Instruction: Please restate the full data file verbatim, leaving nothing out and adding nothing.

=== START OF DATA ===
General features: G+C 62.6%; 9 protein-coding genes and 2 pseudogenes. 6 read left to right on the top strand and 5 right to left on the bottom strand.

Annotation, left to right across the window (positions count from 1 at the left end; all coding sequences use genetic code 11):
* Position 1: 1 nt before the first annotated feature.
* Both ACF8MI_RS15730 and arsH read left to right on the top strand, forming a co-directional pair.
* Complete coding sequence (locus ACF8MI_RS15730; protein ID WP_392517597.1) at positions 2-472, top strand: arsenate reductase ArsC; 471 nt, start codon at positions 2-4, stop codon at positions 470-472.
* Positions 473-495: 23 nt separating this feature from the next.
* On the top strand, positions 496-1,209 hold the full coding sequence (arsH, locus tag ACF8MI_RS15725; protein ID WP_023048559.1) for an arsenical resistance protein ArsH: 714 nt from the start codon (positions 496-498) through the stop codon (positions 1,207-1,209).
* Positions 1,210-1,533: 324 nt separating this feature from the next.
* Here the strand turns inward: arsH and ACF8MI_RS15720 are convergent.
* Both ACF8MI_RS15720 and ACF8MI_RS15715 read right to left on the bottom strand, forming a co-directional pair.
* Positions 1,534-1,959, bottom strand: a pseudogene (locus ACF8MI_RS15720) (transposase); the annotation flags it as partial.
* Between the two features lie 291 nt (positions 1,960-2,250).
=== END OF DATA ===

General features: G+C 62.6%; 9 protein-coding genes and 2 pseudogenes. 6 read left to right on the top strand and 5 right to left on the bottom strand.

Annotation, left to right across the window (positions count from 1 at the left end; all coding sequences use genetic code 11):
* Position 1: 1 nt before the first annotated feature.
* Both ACF8MI_RS15730 and arsH read left to right on the top strand, forming a co-directional pair.
* Complete coding sequence (locus ACF8MI_RS15730; protein ID WP_392517597.1) at positions 2-472, top strand: arsenate reductase ArsC; 471 nt, start codon at positions 2-4, stop codon at positions 470-472.
* Positions 473-495: 23 nt separating this feature from the next.
* On the top strand, positions 496-1,209 hold the full coding sequence (arsH, locus tag ACF8MI_RS15725; protein ID WP_023048559.1) for an arsenical resistance protein ArsH: 714 nt from the start codon (positions 496-498) through the stop codon (positions 1,207-1,209).
* Positions 1,210-1,533: 324 nt separating this feature from the next.
* Here the strand turns inward: arsH and ACF8MI_RS15720 are convergent.
* Both ACF8MI_RS15720 and ACF8MI_RS15715 read right to left on the bottom strand, forming a co-directional pair.
* Positions 1,534-1,959, bottom strand: a pseudogene (locus ACF8MI_RS15720) (transposase); the annotation flags it as partial.
* Between the two features lie 291 nt (positions 1,960-2,250).